Review – How to Set Yourself on Fire

First off, Dzanc Books is a small publishing company full of wonderful people who develop really diverse works, and EVERYONE NEEDS TO CHECK THEM OUT NOW, because y’all are missing some amazing books and authors.

They sent me a few books recently, one of which was How to Set Yourself on Fire by Julia Dixon Evans.

I tried and failed to start this book a few times. At first glance, the narrator seemed moody, and I felt like I wasn’t going to like her.

Finally, I picked the thing up for once and for all, and I actually loved it.


Summary:

When Sheila’s grandma dies, she hands over a secret box of letters, all from a man named Harold Carr, her grandma’s former neighbor. Sheila, entrusted with these forbidden letters, begins to obsess over their legacy. She reads through the letters hundreds of times; she imagines her grandma and Harold flirting between fences posts, and eventually, she even tries to track Harold down to learn the truth about her grandmother’s affair. Sheila enlists the help of her neighbor, Vinny and his daughter, 12-year-old Torrey. They form strange and strong bonds as they desperately follow the trail of lost love and passed time that the letters left behind.

Review: ⭐️⭐️⭐️⭐️⭐️

Strengths:

  • Sheila is super-weird. She is mildly offensive, socially awkward, unambiguous, and moody. She has a serious case of foot-in-mouth disease, and even goes so far as to stalk a guy. She has reckless, meaningless sex and seems really detached from it. I don’t do well with unlikeable characters, but I actually found Sheila to be really lovable. Her quirks and tendencies really seem to stem from intense social anxiety, and this, I can understand.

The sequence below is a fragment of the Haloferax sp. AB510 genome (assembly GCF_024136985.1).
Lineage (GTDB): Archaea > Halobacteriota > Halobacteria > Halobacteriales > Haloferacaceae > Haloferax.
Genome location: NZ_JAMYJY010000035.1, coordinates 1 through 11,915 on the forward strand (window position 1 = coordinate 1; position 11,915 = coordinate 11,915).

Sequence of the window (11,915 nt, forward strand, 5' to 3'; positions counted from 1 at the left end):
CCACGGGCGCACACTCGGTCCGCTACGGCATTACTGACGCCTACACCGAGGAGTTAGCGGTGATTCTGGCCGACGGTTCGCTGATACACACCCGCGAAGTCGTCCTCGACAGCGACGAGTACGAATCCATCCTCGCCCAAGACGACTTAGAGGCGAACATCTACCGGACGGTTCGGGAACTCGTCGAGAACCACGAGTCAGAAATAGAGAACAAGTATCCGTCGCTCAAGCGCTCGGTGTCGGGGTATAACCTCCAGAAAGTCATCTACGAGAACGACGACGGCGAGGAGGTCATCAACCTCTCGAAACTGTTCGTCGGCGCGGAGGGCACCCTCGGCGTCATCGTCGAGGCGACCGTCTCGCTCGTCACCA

• Torrey is so funny. She is young, but totally smart, jaded, and witty. Her friendship with Sheila is really weird (a 12-year-old bonding with a 30+ year-old woman?), but it’s really enjoyable. Torrey’s boldness brings Sheila out of her shell and gives her a sense of acceptance that Sheila hasn’t found before. I could keep reading about these two forever.
  • Relatedly, Sheila’s personal connections with everyone are really intriguing and carefully developed. The triangle of friendship between Sheila, Torrey, and Vinnie is unlikely at best, but it’s really charming.
  • The book is kind of dark and sarcastic and bitter, at times. But eventually, the ending feels so happy and right. Sheila’s has a crappy adulthood, so when she finally finds her place, it’s so rewarding.

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